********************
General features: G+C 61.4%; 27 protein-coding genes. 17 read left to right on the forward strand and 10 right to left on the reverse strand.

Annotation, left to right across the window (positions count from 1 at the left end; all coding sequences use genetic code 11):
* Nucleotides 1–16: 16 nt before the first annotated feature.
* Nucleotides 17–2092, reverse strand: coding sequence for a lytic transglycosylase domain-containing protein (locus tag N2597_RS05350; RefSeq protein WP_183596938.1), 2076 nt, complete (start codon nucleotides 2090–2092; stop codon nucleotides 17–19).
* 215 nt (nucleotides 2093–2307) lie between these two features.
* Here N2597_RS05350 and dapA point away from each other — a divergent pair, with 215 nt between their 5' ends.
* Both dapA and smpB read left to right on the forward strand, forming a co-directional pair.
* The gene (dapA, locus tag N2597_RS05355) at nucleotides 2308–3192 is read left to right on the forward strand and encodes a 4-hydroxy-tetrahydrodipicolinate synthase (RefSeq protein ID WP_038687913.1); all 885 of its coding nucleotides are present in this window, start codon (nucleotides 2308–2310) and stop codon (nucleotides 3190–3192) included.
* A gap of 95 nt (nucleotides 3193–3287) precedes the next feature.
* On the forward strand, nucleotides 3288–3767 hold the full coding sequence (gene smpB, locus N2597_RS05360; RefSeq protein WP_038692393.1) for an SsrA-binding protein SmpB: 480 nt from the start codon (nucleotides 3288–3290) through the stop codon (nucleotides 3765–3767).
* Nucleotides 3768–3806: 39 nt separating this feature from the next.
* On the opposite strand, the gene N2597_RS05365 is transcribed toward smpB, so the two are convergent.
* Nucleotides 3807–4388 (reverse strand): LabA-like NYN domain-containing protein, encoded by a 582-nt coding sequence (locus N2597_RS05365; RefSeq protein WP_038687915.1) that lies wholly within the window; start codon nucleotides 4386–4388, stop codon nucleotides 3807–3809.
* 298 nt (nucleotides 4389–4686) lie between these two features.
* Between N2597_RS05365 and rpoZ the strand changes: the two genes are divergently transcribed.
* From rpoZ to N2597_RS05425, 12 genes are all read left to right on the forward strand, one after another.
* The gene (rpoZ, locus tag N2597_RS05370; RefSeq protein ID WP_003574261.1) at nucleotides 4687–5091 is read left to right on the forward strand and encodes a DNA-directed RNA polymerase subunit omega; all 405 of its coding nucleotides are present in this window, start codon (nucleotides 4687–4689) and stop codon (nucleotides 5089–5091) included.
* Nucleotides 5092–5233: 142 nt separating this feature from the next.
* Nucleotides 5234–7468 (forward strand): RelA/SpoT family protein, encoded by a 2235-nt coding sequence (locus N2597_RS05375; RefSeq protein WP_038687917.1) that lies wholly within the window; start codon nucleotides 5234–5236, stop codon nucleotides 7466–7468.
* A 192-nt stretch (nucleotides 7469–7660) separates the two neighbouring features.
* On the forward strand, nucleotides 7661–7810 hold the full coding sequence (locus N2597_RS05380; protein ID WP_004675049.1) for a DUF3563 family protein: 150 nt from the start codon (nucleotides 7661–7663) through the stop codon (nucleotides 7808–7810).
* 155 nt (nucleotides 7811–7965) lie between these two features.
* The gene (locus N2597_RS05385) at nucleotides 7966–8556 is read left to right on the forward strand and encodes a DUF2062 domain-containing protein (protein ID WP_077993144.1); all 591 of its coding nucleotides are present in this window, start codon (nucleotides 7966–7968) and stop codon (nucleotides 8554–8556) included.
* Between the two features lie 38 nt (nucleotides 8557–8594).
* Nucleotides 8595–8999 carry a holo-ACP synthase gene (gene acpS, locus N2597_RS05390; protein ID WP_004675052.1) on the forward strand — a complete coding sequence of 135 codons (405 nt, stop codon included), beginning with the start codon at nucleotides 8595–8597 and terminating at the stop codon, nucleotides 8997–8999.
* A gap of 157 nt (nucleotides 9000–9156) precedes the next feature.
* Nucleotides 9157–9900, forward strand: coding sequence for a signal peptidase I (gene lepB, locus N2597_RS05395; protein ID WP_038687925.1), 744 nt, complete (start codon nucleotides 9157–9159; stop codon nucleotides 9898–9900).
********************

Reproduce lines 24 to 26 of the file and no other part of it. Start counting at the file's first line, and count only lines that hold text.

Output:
* Between the two features lie 38 nt (nucleotides 8557–8594).
* Nucleotides 8595–8999 carry a holo-ACP synthase gene (gene acpS, locus N2597_RS05390; protein ID WP_004675052.1) on the forward strand — a complete coding sequence of 135 codons (405 nt, stop codon included), beginning with the start codon at nucleotides 8595–8597 and terminating at the stop codon, nucleotides 8997–8999.
* A gap of 157 nt (nucleotides 9000–9156) precedes the next feature.